I hope all of you are enjoying a warm and sunny spring so far. Summer is just a few weeks away and with it, come the usual joyful symbols: Ice cream trucks, the sounds of kids playing outside, drive-in movie theatres…etc. On the flipside, are the annoyances: Bugs, sunburns, humidity…etc. And, one big summertime annoyance for me is seeing the infestation of parking lot and driveway-based carwashes. I understand the kids raising money for a fundraiser is important, but it still bothers me. What can we as an industry do about this? Do we approach the person in charge and let them know it's bad for the environment? Should you, as a carwash owner or operator, give them your business card and tell them they can set a fundraiser through your wash? Or, do you just secretly hope the fundraiser flops and they don't attempt one again. I think I have come up with a good and practical solution. Get the name of the group/organization. Then, go online and find the person to contact. Then write this email:

Dear __________________,

I recently noticed your orginization was hosting a fundraiser in the ____________ parking lot. I would like to offer you my carwash as a future place for a fundraiser. Together, we can choose a day that works for you, and volunteers can come to the carwash and work the line that day for tips that will go directly to your wash. We can also offer up a special menu option where the proceeds will go to your charity. Feel free to contact me for more information.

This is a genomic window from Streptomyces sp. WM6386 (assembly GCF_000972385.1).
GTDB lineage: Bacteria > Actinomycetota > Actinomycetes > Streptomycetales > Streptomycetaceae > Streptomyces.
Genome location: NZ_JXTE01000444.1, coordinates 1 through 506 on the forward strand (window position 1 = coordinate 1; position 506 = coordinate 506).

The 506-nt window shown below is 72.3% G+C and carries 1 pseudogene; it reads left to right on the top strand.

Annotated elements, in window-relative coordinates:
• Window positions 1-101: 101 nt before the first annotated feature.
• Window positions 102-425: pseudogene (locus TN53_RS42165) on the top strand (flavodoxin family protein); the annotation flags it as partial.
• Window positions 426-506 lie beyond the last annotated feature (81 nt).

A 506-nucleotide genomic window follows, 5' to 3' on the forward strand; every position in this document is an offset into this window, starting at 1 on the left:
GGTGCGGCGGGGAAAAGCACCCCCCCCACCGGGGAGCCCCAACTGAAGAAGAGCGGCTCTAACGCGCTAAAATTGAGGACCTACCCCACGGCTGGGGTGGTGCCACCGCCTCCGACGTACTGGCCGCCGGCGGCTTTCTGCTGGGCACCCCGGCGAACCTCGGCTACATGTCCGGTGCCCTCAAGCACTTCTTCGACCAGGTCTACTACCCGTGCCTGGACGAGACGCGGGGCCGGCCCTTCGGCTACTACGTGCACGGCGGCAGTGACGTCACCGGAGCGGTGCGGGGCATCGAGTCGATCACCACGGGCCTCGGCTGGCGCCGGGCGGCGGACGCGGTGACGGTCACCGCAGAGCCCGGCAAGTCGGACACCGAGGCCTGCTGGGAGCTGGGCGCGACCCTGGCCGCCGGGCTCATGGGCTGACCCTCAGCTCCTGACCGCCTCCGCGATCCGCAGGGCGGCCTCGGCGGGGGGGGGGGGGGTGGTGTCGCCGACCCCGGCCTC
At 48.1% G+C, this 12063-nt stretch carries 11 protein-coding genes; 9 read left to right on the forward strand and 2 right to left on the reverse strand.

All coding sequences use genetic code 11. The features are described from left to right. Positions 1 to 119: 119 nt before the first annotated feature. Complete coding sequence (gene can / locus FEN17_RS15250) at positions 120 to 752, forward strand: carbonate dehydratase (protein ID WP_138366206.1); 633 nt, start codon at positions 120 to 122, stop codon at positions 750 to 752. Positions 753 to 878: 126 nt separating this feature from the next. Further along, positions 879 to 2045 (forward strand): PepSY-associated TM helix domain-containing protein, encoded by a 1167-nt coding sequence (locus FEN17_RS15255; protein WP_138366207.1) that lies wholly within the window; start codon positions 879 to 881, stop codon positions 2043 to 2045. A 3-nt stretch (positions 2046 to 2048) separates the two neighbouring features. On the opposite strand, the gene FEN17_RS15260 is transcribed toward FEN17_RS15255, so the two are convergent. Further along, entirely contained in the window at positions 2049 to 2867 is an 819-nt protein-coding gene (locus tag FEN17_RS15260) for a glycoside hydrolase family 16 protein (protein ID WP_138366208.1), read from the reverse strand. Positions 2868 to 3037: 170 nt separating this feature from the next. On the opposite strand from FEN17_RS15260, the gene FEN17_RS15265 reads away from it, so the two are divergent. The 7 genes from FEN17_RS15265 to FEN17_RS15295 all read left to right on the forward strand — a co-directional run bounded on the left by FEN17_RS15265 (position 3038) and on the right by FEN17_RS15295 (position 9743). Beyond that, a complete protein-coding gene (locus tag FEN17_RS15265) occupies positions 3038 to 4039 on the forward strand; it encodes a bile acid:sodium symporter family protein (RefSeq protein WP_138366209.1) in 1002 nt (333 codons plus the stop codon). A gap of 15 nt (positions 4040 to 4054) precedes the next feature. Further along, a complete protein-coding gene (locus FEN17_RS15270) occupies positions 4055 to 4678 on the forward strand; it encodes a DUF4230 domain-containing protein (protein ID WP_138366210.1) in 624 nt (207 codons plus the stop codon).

I think the above perfectly pronounces your willingness to help. I do not recommend going into the part about a parking lot carwash being harmful to the environment. They are trying to raise funds here, and might be offended if you tell them their recent effort was damaging to the environment.

As for the at-home carwashers, I don't know if these leopards' spots will ever change, but we have to keep trying. Keep plugging away and put on your signage and on all of your marketing materials that at-home washing is not the way to go. It's worth the effort, even if it seems in vain.

Until next time,